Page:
Adrian and Kearton take on Italian via ferrata
Very early one September morning Adrian, the Fagg clan and I trooped off to Stansted airport en route to the Apuan Alps (Alpi Apuane). Despite what their name suggests, they are not part of the Alps but a small range of mountains on the west coast of Italy just north of Pisa & Florence, south of La Spezia and east of the main Apennine range. Our base was to be Lucca, an interesting old walled city, thirty minutes north of Pisa. This was my second trip to the area whilst Adrian had been there many times. On my previous trip we had walked many of the peaks in the area, including the highest in the south of the range, Pania del Croce (1880m). This time the aim was to do a few of the via ferrata in the area.
The first day we decided on the easiest via ferrata in the area on Monte Sumbra. Due to a late start and some confusion over the map labelling we reached the starting point next to the marble war memorial in Arni at 1230. The route took us past the church, up some steps and onto a well-worn path up to the edge of a ridge. On the first part of this, despite the strong midday heat we wished that we hadn’t worn shorts as the path wound its way through a field of gorse bushes. From the ridge we got excellent views across the valley and up to the marble quarry at the base of Monte Fiocca. The slog up the ridge, on uneven ground, to the traversing path, was long and slow and made me wish I’d done more fitness preparation. Once on the traverse we speeded up a bit with the occasional misdirection. On the whole paths in the area, maintained by the Italian Alpine Club, are well marked – although sometimes the signs are more visible if moving the opposite direction. By 4 p.m. we had traversed around the top of two valleys and through a wood. At this point looking at Monte Sumbra we realised that there were another two valleys to pass plus an ascent before we would even reach the start of the via ferrata, so we decide to turn around and treat it as part of our fitness preparation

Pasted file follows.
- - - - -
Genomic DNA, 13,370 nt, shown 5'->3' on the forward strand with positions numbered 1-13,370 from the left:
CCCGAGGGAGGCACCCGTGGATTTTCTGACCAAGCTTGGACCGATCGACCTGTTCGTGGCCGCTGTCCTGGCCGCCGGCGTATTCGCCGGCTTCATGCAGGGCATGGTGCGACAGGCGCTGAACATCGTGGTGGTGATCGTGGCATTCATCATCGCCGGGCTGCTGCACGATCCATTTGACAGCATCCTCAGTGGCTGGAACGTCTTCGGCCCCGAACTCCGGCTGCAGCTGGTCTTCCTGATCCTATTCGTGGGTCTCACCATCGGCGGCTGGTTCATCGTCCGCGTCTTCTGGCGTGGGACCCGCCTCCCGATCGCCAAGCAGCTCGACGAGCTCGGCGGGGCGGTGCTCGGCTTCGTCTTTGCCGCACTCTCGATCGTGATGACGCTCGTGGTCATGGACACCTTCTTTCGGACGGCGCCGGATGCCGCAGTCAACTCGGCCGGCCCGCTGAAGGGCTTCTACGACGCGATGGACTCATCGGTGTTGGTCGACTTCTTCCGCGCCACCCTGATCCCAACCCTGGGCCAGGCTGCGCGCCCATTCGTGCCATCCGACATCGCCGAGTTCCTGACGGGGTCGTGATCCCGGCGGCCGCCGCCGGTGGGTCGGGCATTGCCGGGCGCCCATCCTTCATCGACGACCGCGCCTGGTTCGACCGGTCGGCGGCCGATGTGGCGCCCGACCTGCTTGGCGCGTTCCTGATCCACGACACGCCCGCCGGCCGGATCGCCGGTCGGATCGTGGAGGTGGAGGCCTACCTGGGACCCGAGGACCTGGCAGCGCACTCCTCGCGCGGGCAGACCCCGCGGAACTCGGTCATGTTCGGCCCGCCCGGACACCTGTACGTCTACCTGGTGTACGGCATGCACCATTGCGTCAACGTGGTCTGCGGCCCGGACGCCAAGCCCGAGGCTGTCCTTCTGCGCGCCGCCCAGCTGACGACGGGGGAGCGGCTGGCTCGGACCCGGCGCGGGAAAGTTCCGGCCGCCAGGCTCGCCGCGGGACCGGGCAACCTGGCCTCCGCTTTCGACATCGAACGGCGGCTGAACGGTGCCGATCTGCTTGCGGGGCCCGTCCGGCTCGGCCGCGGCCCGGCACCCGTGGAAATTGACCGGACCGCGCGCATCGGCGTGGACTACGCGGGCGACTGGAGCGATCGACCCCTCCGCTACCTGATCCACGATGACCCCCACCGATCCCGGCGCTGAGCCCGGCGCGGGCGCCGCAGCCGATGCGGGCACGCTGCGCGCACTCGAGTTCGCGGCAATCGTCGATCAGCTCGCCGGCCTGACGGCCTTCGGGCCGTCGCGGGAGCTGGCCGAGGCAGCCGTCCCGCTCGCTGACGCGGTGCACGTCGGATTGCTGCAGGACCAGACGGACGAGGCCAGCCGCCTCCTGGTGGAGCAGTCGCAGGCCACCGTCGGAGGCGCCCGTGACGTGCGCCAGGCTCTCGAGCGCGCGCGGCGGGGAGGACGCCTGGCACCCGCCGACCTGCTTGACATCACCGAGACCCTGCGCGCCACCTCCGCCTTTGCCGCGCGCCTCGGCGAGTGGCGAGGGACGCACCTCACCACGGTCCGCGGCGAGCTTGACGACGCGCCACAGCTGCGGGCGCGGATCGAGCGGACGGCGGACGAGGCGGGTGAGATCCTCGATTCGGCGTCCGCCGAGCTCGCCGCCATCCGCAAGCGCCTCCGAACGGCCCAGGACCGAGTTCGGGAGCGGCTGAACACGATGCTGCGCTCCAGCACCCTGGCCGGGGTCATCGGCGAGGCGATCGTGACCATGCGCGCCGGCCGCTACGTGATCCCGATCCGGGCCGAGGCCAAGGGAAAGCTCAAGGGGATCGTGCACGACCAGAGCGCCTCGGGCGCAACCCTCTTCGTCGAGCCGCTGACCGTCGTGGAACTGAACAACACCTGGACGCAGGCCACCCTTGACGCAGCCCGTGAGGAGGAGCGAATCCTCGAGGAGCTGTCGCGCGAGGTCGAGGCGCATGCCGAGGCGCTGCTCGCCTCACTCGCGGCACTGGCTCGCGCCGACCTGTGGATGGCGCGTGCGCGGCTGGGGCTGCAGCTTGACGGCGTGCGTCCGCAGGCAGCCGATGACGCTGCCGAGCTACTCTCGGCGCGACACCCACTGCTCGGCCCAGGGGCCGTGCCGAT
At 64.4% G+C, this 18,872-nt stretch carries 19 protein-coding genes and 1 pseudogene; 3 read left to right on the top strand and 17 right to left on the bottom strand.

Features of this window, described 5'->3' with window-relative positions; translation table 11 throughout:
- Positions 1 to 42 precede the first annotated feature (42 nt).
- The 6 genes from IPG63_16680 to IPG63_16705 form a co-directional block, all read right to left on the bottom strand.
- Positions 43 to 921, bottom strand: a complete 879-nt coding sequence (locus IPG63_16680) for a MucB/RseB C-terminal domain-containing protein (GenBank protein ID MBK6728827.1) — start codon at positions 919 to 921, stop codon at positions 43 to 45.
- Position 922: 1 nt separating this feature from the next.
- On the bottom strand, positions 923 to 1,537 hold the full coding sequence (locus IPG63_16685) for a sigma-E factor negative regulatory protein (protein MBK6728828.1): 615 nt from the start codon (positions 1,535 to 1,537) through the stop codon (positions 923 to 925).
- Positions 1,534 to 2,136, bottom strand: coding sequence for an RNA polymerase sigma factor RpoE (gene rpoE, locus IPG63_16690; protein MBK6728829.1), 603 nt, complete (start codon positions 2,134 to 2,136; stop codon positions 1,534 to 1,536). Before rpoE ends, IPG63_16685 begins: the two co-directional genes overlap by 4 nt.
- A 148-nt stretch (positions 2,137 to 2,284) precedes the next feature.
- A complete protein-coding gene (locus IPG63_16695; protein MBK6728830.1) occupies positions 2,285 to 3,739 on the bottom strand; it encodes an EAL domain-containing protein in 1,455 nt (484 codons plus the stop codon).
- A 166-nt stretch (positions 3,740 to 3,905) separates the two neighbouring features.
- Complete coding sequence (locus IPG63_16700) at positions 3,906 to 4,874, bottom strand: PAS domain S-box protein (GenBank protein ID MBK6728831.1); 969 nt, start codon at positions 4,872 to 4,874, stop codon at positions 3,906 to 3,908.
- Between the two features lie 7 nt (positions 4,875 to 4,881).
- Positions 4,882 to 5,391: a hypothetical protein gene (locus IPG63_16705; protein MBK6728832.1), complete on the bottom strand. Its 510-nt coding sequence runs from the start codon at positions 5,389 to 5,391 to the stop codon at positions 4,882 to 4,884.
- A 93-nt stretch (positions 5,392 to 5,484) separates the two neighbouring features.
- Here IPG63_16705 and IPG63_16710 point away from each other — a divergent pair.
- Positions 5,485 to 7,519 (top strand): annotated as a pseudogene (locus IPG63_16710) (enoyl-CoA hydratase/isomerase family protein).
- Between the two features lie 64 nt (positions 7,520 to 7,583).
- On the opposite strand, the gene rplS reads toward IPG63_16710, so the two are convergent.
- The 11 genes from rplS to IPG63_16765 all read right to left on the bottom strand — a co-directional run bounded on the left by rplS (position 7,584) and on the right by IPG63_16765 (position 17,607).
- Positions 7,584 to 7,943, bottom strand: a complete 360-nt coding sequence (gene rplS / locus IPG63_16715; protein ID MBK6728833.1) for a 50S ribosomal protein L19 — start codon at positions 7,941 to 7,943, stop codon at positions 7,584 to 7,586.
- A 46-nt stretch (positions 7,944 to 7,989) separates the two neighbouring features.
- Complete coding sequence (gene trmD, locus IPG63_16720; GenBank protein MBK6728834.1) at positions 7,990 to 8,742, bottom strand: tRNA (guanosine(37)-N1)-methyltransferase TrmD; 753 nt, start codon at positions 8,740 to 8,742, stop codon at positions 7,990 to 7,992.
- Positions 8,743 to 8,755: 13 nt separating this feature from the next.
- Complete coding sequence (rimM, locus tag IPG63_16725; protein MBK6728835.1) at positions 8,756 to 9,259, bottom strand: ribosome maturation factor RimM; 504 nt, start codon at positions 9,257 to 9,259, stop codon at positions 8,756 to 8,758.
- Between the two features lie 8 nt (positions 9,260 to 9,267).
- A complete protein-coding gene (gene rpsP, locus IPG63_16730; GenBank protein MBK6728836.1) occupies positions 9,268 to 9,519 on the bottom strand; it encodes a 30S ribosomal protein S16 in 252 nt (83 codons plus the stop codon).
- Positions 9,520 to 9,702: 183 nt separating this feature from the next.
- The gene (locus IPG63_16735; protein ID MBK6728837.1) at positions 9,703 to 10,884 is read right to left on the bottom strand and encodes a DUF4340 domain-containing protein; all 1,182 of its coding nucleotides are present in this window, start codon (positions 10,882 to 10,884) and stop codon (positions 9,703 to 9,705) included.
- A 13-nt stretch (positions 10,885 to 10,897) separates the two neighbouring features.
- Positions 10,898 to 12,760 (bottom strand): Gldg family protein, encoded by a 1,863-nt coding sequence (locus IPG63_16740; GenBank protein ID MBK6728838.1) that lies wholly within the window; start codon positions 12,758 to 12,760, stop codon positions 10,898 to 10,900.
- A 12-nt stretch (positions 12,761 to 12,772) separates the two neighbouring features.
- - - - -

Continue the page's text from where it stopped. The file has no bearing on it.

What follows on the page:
The weather forecast had promised three good days before bad weather arrived, so the via ferrata routes had to be done at the start. The next day we headed to a car park near one of the highest buildings in the area. This allowed us to avoid a significant ascent at the start. The route took us up to the pass, Calare Mattanna, from where strips of red and white paint indicated our route down from the pass, starting with an interesting scramble followed by a slow descent to a path past the base of the main face of Monte Nona. This is the most significant climbing wall in the area, but aside from one rope leading to nowhere in particular in the middle of the face, we couldn’t spot any routes beyond about 6m above us. The path crossed a small footbridge that spanned the chasm between Monte Nona and the ridge that holds the cylindrical Monte Procinto and its smaller, but similarly shaped, neighbours Procinto Bambino and Bambinetta. (Seen below from Monte Forato ) The via ferrata on Procinto is thought to be the first one put up especially for walkers and climbers rather than being left over from World War One.
|Monte Procinto and its smaller, but similarly shaped, neighbours Procinto
Bambino and Bambinetta (click on any image to view in Flickr)
The base of the via ferrata was located above the path around the base of Procinto and once again it was easier to spot when retracing our steps.